Paris, or: The Elegance of the Hedgehog..
..is a longtime bestseller in France, set in Paris and written by Muriel Barbery. The book was published in 2007, it so far sold over 5 million copies worldwide. The Booklist review includes a disclaimer that made me curious for it: "A critical success in France, the novel may strike a different chord with some readers in the U.S. The plot thins at moments and is supplanted with philosophical discourse.."
For me, i enjoyed the starting chapters, but then almost gave up when the plot indeed kept stretching, and the characters got lost in discourse and prejudices (which may be intended: this feeling of stuckness that the reader experiences there, together with the characters). and i'm glad i stayed with it. the second half is stronger, more vivid, and lets the characters find their way into a more open atmosphere: connection instead of isolation, the simple joys of life instead of abstract philosophy.
(& an addition: the novel has been turned into a film, here's the Hedgehog trailer, which gives an idea of the mood of the novel, too)
The reason i picked the "Hedgehog"..
With the new year, the new book challenges are starting, and for the "Around the World in 12 books" challenge, January leads to France. and so i browsed several book lists in December, and arrived at the "Hedgehog".
Like a novel ("Wie ein Roman")
With the turning of years, i also re-sorted my bookshelf, and came across some books that still wait to be read. One of them is a book on books: "Like a novel" by Daniel Pennac. After enjoying the recent books-on-books i read, "Ex Libris", I opened this one at random, started to read, and now read it from middle to end, and then from start to middle. (true). sadly, the book isn't translated into English yet - Pennac is a french author, i learned after reading half of it. So this book also fits into the "January = France" category.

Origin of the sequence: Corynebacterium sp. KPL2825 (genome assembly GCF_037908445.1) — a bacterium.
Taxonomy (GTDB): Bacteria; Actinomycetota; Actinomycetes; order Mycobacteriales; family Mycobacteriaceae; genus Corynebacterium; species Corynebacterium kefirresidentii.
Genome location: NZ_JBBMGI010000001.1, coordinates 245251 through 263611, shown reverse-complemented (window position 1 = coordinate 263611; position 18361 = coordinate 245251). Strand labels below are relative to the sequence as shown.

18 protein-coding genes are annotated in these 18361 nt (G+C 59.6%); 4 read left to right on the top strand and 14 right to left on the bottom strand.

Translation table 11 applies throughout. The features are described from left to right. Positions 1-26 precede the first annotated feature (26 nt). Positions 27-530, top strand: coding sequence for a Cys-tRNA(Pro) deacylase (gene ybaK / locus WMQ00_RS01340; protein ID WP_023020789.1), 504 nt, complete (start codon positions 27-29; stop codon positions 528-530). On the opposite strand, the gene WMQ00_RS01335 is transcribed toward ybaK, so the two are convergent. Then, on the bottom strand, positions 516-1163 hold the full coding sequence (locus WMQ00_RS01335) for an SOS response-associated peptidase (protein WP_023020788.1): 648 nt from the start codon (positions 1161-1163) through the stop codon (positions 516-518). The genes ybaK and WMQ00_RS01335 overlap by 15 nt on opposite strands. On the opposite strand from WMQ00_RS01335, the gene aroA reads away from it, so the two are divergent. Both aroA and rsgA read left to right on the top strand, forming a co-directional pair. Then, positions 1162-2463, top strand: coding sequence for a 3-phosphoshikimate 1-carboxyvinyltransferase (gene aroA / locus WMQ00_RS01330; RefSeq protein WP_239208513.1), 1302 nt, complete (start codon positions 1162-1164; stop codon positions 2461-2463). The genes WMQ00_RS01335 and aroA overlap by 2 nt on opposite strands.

And now a very different book-story, with some book-searching-and-finding included. In December, my editor&publisher Jessi Graustein blogged about a book discovery: all the books she so far has published have the theme of "Home" running through the manuscript (here's her blog note: Subconscious Drive (of Home). Reading this, i remembered a modern Buddhist tale in once received in a mail, which also was about home. Back then i tried to find the author, but to no avail. So i looked for the mail, and then tried again, copying the first line of the story into google: "Last fall the Dalai Lama came to New York City to do a two-week ceremony called the Kalachakra which is a prayer to heal the earth."
Learning by Doing: Google Full Text Search Options
And now, surprise: Google came up with the full story. in Google Books. i hadn't known that this is possible, and it's both exciting and a bit scary: you can now search for poems and short stories or passages and paragraphs in an extensive full text search.
The comical thing that i first didn't get was the statement that came up, though: Google Doc said in the sidebar: "What Book!?"...
...which actually is the title of the book: a collection of Buddha Poems, also available as e-book. i ordered the e-book. it's quite a find, with poems written by Japanese monks as well as by international guests of retreats - including Yoko Ono.
Here's the screenshot and link of my search&find: "Google Docs: What Book!? Buddha Poems"
Carl Tohrbergers Christmas
The fourth book i read last week - is a subversive brief collection of 3 short stories, written by Ferdinand von Schirach, a judge who writes. 2 of the stories have the theme: what happens to a life when you mainly try to stick to the rules and expectations? the main character in the longest story is.. a judge. And now i just checked: his books have been translated into English, here's his wiki page.
From France.. to Pakistan and into a Smalltown
After France, the next regional focus of my reading journey will move towards rather different places and formats: first, for the 7 continents reading challenge, is a Granta collection of Pakistan waiting, which also is my first Granta collection altogether. here's the link to the online version with some selected reads: Granta Archive "Pakistan".
It's Monday! What are you reading? This blog post is inspired by the blog series "It's Monday! What are you reading?" which is hosted by Sheila at Book Journey. participating blogs are listed in this Linky Book List
Previous reading blog entries are collected here: bookshelf: currently reading... there also is a visual bookshelf, just click it to get there: